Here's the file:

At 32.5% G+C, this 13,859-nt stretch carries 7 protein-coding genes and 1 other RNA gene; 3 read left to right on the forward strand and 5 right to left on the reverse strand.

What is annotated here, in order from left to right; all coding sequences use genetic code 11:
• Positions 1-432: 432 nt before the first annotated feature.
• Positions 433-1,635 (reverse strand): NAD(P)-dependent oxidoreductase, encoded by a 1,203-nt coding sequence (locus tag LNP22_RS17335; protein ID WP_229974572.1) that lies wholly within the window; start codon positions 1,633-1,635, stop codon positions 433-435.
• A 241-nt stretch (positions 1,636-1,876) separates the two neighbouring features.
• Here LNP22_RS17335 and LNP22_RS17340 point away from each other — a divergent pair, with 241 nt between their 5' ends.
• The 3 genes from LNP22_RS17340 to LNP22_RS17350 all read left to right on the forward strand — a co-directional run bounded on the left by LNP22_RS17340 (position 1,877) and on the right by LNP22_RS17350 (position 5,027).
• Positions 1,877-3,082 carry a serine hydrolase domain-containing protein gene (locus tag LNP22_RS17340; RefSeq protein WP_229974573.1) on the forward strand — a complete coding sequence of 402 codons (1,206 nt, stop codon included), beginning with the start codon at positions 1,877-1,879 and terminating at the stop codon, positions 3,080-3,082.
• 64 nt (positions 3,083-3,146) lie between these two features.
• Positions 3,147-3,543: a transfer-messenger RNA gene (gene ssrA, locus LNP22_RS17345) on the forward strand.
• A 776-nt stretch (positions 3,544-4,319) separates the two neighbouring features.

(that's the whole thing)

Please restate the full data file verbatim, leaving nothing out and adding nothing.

At 32.5% G+C, this 13,859-nt stretch carries 7 protein-coding genes and 1 other RNA gene; 3 read left to right on the forward strand and 5 right to left on the reverse strand.

What is annotated here, in order from left to right; all coding sequences use genetic code 11:
• Positions 1-432: 432 nt before the first annotated feature.
• Positions 433-1,635 (reverse strand): NAD(P)-dependent oxidoreductase, encoded by a 1,203-nt coding sequence (locus tag LNP22_RS17335; protein ID WP_229974572.1) that lies wholly within the window; start codon positions 1,633-1,635, stop codon positions 433-435.
• A 241-nt stretch (positions 1,636-1,876) separates the two neighbouring features.
• Here LNP22_RS17335 and LNP22_RS17340 point away from each other — a divergent pair, with 241 nt between their 5' ends.
• The 3 genes from LNP22_RS17340 to LNP22_RS17350 all read left to right on the forward strand — a co-directional run bounded on the left by LNP22_RS17340 (position 1,877) and on the right by LNP22_RS17350 (position 5,027).
• Positions 1,877-3,082 carry a serine hydrolase domain-containing protein gene (locus tag LNP22_RS17340; RefSeq protein WP_229974573.1) on the forward strand — a complete coding sequence of 402 codons (1,206 nt, stop codon included), beginning with the start codon at positions 1,877-1,879 and terminating at the stop codon, positions 3,080-3,082.
• 64 nt (positions 3,083-3,146) lie between these two features.
• Positions 3,147-3,543: a transfer-messenger RNA gene (gene ssrA, locus LNP22_RS17345) on the forward strand.
• A 776-nt stretch (positions 3,544-4,319) separates the two neighbouring features.